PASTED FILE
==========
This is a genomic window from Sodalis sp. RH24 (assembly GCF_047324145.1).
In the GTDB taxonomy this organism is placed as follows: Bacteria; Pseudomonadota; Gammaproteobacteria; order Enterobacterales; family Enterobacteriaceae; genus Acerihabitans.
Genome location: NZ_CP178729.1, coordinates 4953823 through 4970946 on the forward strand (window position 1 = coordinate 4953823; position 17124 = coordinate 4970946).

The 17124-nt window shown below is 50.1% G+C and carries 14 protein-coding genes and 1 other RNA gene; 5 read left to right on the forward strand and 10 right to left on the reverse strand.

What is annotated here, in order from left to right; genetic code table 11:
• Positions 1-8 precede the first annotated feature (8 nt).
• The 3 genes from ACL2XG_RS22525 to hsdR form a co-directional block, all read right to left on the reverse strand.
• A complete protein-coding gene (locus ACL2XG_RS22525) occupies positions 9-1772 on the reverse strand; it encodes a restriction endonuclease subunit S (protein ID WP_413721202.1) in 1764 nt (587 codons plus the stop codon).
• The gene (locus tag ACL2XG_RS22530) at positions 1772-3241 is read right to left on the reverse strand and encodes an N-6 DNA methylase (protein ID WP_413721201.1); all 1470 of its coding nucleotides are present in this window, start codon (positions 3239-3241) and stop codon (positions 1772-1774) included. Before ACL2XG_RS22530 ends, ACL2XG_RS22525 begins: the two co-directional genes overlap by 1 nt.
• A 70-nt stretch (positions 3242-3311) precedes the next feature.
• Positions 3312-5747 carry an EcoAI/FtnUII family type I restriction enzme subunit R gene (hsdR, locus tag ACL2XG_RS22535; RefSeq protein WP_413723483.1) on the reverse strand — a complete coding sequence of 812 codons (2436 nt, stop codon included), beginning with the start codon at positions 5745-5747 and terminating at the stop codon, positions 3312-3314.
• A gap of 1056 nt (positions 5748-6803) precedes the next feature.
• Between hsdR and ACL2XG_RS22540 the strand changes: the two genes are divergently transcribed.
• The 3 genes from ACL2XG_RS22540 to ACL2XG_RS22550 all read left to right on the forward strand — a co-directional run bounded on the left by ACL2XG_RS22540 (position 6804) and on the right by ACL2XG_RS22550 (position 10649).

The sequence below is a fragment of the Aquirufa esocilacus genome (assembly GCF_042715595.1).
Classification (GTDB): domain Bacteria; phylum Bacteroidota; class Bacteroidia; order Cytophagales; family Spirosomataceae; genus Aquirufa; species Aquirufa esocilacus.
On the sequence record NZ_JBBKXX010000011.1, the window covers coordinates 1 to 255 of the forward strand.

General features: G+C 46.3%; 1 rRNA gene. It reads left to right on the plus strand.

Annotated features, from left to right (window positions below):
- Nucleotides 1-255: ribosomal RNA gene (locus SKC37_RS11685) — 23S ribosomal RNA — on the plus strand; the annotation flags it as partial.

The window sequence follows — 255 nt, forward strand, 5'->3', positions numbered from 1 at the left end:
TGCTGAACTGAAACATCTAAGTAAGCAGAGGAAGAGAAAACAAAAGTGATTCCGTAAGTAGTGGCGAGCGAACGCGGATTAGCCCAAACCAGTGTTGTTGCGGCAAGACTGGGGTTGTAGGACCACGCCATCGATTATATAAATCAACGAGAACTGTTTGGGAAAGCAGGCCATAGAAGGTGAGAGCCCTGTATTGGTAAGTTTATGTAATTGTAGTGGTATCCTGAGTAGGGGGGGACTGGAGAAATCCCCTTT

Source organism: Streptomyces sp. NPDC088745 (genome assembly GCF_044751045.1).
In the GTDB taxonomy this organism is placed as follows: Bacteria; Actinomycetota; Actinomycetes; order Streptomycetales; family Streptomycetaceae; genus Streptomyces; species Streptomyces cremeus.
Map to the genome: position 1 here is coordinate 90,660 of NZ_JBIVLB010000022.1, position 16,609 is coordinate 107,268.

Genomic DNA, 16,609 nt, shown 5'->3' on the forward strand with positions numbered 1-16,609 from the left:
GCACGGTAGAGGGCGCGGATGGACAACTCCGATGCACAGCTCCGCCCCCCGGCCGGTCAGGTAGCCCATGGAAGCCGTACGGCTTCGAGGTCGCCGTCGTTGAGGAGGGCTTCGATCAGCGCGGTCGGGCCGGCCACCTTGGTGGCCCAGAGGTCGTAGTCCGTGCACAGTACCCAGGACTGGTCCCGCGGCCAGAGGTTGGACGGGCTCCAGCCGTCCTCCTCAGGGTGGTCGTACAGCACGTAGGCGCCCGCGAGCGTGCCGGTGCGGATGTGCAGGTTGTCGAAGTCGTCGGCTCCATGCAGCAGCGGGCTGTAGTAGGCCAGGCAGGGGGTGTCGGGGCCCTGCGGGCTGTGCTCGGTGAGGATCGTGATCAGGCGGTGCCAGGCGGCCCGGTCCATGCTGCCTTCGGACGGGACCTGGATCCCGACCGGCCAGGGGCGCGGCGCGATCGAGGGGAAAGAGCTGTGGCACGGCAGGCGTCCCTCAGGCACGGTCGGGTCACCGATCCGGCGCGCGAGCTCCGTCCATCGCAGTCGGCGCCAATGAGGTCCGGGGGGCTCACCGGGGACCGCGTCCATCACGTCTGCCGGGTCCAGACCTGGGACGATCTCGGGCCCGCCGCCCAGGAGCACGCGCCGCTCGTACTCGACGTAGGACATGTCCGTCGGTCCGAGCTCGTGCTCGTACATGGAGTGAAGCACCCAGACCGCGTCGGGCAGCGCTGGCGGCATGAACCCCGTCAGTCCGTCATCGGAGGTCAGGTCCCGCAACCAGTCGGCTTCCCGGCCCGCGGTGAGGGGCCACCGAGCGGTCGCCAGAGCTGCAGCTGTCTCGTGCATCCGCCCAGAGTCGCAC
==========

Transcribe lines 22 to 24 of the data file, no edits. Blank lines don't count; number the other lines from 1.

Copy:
TGCTGAACTGAAACATCTAAGTAAGCAGAGGAAGAGAAAACAAAAGTGATTCCGTAAGTAGTGGCGAGCGAACGCGGATTAGCCCAAACCAGTGTTGTTGCGGCAAGACTGGGGTTGTAGGACCACGCCATCGATTATATAAATCAACGAGAACTGTTTGGGAAAGCAGGCCATAGAAGGTGAGAGCCCTGTATTGGTAAGTTTATGTAATTGTAGTGGTATCCTGAGTAGGGGGGGACTGGAGAAATCCCCTTT

Source organism: Streptomyces sp. NPDC088745 (genome assembly GCF_044751045.1).
In the GTDB taxonomy this organism is placed as follows: Bacteria; Actinomycetota; Actinomycetes; order Streptomycetales; family Streptomycetaceae; genus Streptomyces; species Streptomyces cremeus.